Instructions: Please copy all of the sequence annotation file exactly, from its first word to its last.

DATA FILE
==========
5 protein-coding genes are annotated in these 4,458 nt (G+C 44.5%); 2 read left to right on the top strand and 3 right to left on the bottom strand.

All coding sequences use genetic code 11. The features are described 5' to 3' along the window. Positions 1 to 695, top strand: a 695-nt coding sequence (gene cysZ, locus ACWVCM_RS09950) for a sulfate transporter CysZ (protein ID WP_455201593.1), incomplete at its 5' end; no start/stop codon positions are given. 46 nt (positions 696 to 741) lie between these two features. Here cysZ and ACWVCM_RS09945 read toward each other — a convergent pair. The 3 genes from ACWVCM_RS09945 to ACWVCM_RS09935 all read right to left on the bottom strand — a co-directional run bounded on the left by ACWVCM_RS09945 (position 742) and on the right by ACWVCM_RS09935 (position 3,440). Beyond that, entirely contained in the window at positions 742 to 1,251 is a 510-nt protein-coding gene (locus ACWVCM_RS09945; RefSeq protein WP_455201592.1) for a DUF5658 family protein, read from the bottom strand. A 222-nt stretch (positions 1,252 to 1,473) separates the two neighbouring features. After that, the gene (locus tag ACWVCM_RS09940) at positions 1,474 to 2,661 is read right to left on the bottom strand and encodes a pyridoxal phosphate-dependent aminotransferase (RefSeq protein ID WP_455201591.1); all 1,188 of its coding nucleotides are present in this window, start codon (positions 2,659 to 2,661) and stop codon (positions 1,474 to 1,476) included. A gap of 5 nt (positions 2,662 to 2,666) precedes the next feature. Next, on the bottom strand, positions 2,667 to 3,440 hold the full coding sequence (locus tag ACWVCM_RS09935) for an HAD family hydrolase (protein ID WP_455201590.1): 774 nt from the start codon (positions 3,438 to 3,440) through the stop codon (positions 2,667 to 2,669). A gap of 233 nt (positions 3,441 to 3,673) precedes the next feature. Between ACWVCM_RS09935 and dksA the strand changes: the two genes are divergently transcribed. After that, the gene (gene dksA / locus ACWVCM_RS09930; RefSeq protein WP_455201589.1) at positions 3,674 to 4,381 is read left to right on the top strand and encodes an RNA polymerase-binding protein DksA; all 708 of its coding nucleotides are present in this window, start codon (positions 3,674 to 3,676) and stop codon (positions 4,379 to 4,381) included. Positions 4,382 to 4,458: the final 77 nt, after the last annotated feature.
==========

5 protein-coding genes are annotated in these 4,458 nt (G+C 44.5%); 2 read left to right on the top strand and 3 right to left on the bottom strand.

All coding sequences use genetic code 11. The features are described 5' to 3' along the window. Positions 1 to 695, top strand: a 695-nt coding sequence (gene cysZ, locus ACWVCM_RS09950) for a sulfate transporter CysZ (protein ID WP_455201593.1), incomplete at its 5' end; no start/stop codon positions are given. 46 nt (positions 696 to 741) lie between these two features. Here cysZ and ACWVCM_RS09945 read toward each other — a convergent pair. The 3 genes from ACWVCM_RS09945 to ACWVCM_RS09935 all read right to left on the bottom strand — a co-directional run bounded on the left by ACWVCM_RS09945 (position 742) and on the right by ACWVCM_RS09935 (position 3,440). Beyond that, entirely contained in the window at positions 742 to 1,251 is a 510-nt protein-coding gene (locus ACWVCM_RS09945; RefSeq protein WP_455201592.1) for a DUF5658 family protein, read from the bottom strand. A 222-nt stretch (positions 1,252 to 1,473) separates the two neighbouring features. After that, the gene (locus tag ACWVCM_RS09940) at positions 1,474 to 2,661 is read right to left on the bottom strand and encodes a pyridoxal phosphate-dependent aminotransferase (RefSeq protein ID WP_455201591.1); all 1,188 of its coding nucleotides are present in this window, start codon (positions 2,659 to 2,661) and stop codon (positions 1,474 to 1,476) included. A gap of 5 nt (positions 2,662 to 2,666) precedes the next feature. Next, on the bottom strand, positions 2,667 to 3,440 hold the full coding sequence (locus tag ACWVCM_RS09935) for an HAD family hydrolase (protein ID WP_455201590.1): 774 nt from the start codon (positions 3,438 to 3,440) through the stop codon (positions 2,667 to 2,669). A gap of 233 nt (positions 3,441 to 3,673) precedes the next feature. Between ACWVCM_RS09935 and dksA the strand changes: the two genes are divergently transcribed. After that, the gene (gene dksA / locus ACWVCM_RS09930; RefSeq protein WP_455201589.1) at positions 3,674 to 4,381 is read left to right on the top strand and encodes an RNA polymerase-binding protein DksA; all 708 of its coding nucleotides are present in this window, start codon (positions 3,674 to 3,676) and stop codon (positions 4,379 to 4,381) included. Positions 4,382 to 4,458: the final 77 nt, after the last annotated feature.